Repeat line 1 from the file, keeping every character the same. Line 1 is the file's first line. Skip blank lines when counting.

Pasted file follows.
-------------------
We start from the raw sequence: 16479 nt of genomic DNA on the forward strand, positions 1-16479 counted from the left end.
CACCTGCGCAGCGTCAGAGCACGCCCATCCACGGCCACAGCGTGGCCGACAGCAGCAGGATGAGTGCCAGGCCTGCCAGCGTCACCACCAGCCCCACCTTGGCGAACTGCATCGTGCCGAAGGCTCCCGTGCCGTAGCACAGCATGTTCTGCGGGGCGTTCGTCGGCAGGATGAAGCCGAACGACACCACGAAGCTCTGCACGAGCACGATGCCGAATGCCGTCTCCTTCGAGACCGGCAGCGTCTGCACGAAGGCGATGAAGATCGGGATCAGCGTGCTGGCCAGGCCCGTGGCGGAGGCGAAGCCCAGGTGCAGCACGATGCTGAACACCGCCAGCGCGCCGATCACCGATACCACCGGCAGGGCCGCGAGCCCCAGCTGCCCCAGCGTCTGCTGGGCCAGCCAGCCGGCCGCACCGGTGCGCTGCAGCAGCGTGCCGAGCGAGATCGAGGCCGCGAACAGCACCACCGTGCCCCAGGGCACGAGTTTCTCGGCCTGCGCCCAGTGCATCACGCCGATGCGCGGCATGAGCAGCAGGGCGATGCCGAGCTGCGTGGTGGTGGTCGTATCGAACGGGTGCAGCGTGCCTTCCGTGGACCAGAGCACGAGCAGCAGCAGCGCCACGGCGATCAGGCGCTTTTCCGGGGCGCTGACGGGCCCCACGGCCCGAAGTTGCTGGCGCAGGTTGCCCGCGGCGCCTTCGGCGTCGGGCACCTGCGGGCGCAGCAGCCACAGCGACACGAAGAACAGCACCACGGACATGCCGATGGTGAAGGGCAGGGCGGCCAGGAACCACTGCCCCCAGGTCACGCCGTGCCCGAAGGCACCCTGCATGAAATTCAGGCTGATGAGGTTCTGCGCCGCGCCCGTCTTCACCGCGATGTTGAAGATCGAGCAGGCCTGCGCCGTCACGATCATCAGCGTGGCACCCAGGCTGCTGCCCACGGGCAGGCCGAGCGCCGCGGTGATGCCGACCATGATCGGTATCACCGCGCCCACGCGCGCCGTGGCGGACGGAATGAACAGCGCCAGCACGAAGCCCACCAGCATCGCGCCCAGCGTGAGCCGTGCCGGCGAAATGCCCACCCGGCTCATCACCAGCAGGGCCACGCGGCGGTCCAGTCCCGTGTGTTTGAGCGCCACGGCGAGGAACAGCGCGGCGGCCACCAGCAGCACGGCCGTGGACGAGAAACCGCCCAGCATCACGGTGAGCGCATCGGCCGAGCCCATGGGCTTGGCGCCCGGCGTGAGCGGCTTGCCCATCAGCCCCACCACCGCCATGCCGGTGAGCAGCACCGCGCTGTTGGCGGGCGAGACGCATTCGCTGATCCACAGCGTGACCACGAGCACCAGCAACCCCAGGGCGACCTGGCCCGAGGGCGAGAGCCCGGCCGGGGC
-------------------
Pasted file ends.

We start from the raw sequence: 16479 nt of genomic DNA on the forward strand, positions 1-16479 counted from the left end.